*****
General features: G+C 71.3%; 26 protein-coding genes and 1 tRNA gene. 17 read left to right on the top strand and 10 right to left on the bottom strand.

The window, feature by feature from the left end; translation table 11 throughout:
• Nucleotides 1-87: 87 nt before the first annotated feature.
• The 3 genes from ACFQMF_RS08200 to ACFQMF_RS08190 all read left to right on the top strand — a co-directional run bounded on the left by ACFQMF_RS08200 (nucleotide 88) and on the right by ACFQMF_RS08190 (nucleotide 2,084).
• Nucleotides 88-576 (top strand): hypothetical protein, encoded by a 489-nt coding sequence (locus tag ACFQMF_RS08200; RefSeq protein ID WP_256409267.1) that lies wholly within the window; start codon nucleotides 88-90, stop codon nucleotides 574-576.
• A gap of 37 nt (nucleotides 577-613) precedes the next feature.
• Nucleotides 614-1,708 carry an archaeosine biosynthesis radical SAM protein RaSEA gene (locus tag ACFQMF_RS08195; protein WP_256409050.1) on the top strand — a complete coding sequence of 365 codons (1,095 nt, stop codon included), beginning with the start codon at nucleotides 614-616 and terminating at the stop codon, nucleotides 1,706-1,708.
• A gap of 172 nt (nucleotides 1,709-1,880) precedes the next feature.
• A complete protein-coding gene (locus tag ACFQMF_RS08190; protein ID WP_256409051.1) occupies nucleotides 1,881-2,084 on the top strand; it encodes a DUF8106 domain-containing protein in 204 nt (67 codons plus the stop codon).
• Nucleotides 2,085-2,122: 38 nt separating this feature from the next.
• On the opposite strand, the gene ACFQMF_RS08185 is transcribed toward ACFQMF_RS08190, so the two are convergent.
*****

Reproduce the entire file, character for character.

General features: G+C 71.3%; 26 protein-coding genes and 1 tRNA gene. 17 read left to right on the top strand and 10 right to left on the bottom strand.

The window, feature by feature from the left end; translation table 11 throughout:
• Nucleotides 1-87: 87 nt before the first annotated feature.
• The 3 genes from ACFQMF_RS08200 to ACFQMF_RS08190 all read left to right on the top strand — a co-directional run bounded on the left by ACFQMF_RS08200 (nucleotide 88) and on the right by ACFQMF_RS08190 (nucleotide 2,084).
• Nucleotides 88-576 (top strand): hypothetical protein, encoded by a 489-nt coding sequence (locus tag ACFQMF_RS08200; RefSeq protein ID WP_256409267.1) that lies wholly within the window; start codon nucleotides 88-90, stop codon nucleotides 574-576.
• A gap of 37 nt (nucleotides 577-613) precedes the next feature.
• Nucleotides 614-1,708 carry an archaeosine biosynthesis radical SAM protein RaSEA gene (locus tag ACFQMF_RS08195; protein WP_256409050.1) on the top strand — a complete coding sequence of 365 codons (1,095 nt, stop codon included), beginning with the start codon at nucleotides 614-616 and terminating at the stop codon, nucleotides 1,706-1,708.
• A gap of 172 nt (nucleotides 1,709-1,880) precedes the next feature.
• A complete protein-coding gene (locus tag ACFQMF_RS08190; protein ID WP_256409051.1) occupies nucleotides 1,881-2,084 on the top strand; it encodes a DUF8106 domain-containing protein in 204 nt (67 codons plus the stop codon).
• Nucleotides 2,085-2,122: 38 nt separating this feature from the next.
• On the opposite strand, the gene ACFQMF_RS08185 is transcribed toward ACFQMF_RS08190, so the two are convergent.